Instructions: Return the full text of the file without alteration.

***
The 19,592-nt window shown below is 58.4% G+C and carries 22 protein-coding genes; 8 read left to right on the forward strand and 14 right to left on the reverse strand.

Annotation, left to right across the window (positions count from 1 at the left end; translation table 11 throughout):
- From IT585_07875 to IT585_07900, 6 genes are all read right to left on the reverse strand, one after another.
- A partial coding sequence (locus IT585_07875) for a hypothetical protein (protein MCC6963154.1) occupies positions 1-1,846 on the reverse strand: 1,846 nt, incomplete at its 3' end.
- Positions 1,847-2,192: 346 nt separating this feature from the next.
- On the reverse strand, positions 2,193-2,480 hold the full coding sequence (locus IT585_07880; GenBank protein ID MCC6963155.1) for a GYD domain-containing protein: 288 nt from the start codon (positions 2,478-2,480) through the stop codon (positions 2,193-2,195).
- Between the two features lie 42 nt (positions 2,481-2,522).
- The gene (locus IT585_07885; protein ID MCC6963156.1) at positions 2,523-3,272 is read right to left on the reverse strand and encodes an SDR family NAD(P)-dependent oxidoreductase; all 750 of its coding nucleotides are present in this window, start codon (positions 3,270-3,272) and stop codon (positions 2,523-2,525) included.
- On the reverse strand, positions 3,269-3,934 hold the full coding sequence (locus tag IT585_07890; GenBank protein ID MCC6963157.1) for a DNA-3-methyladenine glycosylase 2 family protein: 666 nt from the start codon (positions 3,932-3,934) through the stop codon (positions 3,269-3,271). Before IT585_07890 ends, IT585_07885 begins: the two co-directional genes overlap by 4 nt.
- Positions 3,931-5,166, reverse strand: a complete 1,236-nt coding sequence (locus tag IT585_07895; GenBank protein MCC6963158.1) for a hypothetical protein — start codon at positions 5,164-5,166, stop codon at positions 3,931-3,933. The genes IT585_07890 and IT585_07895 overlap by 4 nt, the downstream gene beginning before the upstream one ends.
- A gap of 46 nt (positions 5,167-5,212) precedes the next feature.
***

The 19,592-nt window shown below is 58.4% G+C and carries 22 protein-coding genes; 8 read left to right on the forward strand and 14 right to left on the reverse strand.

Annotation, left to right across the window (positions count from 1 at the left end; translation table 11 throughout):
- From IT585_07875 to IT585_07900, 6 genes are all read right to left on the reverse strand, one after another.
- A partial coding sequence (locus IT585_07875) for a hypothetical protein (protein MCC6963154.1) occupies positions 1-1,846 on the reverse strand: 1,846 nt, incomplete at its 3' end.
- Positions 1,847-2,192: 346 nt separating this feature from the next.
- On the reverse strand, positions 2,193-2,480 hold the full coding sequence (locus IT585_07880; GenBank protein ID MCC6963155.1) for a GYD domain-containing protein: 288 nt from the start codon (positions 2,478-2,480) through the stop codon (positions 2,193-2,195).
- Between the two features lie 42 nt (positions 2,481-2,522).
- The gene (locus IT585_07885; protein ID MCC6963156.1) at positions 2,523-3,272 is read right to left on the reverse strand and encodes an SDR family NAD(P)-dependent oxidoreductase; all 750 of its coding nucleotides are present in this window, start codon (positions 3,270-3,272) and stop codon (positions 2,523-2,525) included.
- On the reverse strand, positions 3,269-3,934 hold the full coding sequence (locus tag IT585_07890; GenBank protein ID MCC6963157.1) for a DNA-3-methyladenine glycosylase 2 family protein: 666 nt from the start codon (positions 3,932-3,934) through the stop codon (positions 3,269-3,271). Before IT585_07890 ends, IT585_07885 begins: the two co-directional genes overlap by 4 nt.
- Positions 3,931-5,166, reverse strand: a complete 1,236-nt coding sequence (locus tag IT585_07895; GenBank protein MCC6963158.1) for a hypothetical protein — start codon at positions 5,164-5,166, stop codon at positions 3,931-3,933. The genes IT585_07890 and IT585_07895 overlap by 4 nt, the downstream gene beginning before the upstream one ends.
- A gap of 46 nt (positions 5,167-5,212) precedes the next feature.